William J. Vanden Heuvel and Dr. Cynthia Koch discuss the Roosevelts and their legacy.
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GUESTS: Ambassador William J. vanden Heuvel
and Dr. Cynthia Koch
I’m Richard Heffner, your host on The Open Mind. And while this week’s program – and next week’s, too – may seem to take us somewhat off our series’ beaten path, in fact both stem from a rather familiar pilgrimage to the past that my wife and I make most years: to Franklin Delano Roosevelt’s historic Hudson Valley birthplace in Hyde Park, New York … the gracious home where a devoted Franklin grew and matured and to which he returned whenever possible, where he and Eleanor Roosevelt lived, where both the President and the First Lady are buried, and where thousands upon thousands of people from every part of the United States – indeed, from all over the world — have continued to come for nearly sixty years now, paying their respects at the home, at the gravesite, at the magnificent new Visitors’ Center, and, of course, at FDR’s incomparable Presidential Library and Museum, the first of its kind, so hospitable and helpful to visitors and to scholars who continue to research every aspect of Roosevelt’s years in office as two-term Governor of New York, and four times elected President of the United States.
Surely, at Hyde Park, all who visit find that they share there – in the words of a wonderfully evocative memorial film – “a rendezvous with history.”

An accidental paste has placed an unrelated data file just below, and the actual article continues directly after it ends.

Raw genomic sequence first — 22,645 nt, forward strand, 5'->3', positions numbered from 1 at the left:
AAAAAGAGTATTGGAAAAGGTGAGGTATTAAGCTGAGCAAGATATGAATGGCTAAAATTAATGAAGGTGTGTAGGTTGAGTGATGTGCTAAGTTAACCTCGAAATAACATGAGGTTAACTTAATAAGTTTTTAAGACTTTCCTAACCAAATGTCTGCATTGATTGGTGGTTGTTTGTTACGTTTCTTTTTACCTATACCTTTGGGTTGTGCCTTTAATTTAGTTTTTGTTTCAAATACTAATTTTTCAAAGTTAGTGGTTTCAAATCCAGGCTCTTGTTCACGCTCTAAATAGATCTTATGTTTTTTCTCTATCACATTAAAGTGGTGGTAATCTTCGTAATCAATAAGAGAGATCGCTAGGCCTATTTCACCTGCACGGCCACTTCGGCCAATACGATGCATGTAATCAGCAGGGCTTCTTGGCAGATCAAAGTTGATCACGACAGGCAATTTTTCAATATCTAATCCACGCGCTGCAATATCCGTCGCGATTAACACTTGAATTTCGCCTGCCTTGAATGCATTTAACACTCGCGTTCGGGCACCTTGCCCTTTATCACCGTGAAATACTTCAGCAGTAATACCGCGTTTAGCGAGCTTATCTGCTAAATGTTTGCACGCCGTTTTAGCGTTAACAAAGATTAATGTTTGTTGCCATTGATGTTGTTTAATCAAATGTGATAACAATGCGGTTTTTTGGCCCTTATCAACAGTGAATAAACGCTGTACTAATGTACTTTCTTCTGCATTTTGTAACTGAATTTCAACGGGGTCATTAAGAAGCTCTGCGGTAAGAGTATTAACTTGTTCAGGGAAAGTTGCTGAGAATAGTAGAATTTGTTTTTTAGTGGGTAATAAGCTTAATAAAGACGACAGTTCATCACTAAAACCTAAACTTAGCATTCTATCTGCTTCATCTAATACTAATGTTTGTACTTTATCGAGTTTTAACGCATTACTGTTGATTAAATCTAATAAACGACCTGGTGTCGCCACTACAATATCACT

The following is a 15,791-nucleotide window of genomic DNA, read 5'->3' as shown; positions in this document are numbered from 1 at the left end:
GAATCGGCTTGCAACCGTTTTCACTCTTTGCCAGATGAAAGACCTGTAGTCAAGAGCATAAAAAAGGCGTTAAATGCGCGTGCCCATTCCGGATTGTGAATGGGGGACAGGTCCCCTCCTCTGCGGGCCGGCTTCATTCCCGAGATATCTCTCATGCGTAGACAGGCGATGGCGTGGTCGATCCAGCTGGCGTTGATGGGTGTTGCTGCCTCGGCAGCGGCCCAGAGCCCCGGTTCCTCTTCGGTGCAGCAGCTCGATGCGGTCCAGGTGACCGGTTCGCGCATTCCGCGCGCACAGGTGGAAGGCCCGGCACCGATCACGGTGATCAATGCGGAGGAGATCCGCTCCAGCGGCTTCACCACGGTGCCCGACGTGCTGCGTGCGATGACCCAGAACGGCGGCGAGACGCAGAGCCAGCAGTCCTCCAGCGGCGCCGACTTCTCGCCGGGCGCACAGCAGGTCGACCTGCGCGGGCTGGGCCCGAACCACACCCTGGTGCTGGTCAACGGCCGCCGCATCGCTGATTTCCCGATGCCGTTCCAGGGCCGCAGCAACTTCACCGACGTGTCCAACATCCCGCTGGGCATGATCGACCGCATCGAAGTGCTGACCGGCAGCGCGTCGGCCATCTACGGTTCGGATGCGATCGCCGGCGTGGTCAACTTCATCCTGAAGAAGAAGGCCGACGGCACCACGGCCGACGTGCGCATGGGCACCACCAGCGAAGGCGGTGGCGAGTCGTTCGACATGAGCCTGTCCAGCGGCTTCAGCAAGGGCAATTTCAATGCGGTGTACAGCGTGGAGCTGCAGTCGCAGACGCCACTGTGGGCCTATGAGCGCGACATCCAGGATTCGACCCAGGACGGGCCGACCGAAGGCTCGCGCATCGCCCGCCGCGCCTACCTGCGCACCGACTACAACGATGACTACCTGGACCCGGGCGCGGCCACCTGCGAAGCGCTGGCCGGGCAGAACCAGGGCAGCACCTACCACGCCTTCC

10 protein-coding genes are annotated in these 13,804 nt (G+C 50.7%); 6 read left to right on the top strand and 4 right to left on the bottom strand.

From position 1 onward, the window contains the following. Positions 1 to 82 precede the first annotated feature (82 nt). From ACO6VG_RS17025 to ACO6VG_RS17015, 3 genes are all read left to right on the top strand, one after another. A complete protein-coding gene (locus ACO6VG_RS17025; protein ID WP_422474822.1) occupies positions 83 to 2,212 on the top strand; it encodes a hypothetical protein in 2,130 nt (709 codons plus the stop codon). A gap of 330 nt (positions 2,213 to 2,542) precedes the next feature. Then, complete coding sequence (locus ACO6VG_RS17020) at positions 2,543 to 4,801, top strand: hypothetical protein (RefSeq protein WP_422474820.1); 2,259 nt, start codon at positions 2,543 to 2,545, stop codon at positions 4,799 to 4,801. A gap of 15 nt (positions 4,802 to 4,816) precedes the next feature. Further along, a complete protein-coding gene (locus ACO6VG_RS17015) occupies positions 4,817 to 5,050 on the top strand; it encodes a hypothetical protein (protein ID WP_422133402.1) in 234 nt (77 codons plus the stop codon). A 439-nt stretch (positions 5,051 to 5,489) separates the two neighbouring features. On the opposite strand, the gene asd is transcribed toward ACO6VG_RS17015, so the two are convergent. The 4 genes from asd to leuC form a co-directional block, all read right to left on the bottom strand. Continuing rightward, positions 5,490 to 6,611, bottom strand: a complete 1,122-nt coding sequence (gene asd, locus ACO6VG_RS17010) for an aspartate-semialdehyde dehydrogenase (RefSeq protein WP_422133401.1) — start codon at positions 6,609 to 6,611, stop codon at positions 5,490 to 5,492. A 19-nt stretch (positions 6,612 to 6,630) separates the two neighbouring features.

HEFFNER: We’ve only a few minutes to talk together today … but my guests have promised to stay and do another Open Mind as well:
Dr. Cynthia Koch, Director of the Franklin D. Roosevelt Presidential Library and Museum. And Ambassador William J. vanden Heuvel, lawyer, historian and long-time President of the Franklin and Eleanor Roosevelt Institute, now Co-Chair of its Board of Directors.
You know, I’d like to begin in these few minutes remaining by asking you, Dr. Koch, first, briefly, why do people continue to come, what do they say at any rate about what draws them to Hyde Park in such continuing numbers?
KOCH: I think that as people have just seen in the film, there’s an essential optimism that the Roosevelts portrayed in their lives and in their, in their actions, and I think that that continues to draw people because there’s a, there’s a great spirit of hope about the future of America. The speech that was running as we viewed the, the funeral for the President, saw the America through Franklin Delano Roosevelt’s eyes. An America that I think we all dream about and that we all share. And I think that that is still very much part of the Roosevelt legacy and part of the reason that people come, not only to pay homage to his home, to visit the gravesite, but to come to the Presidential Library and Museum to learn about that legacy.
We have hundreds of thousands of people who have visited our museum as well as 700 people a year who come to the research room and another million people who visit us electronically through our website. All of those people, I think, are doing what FDR wanted them to do, which is take lessons from his period in history and apply those lessons to the future.
HEFFNER: Well Mr. Ambassador, is it hope that connects you to the Roosevelt legacy?
VANDEN HEUVEL: It is hope, it is the fact that in my judgment Franklin and Eleanor Roosevelt represent the best of America in the twentieth century. I think they transformed the country and made us the greatest nation in the world. The President confronted the two greatest crises of our history, the Great Depression and the Second World War. He led us into that new responsibility of world leadership. He understood the world that was to come, he had vision.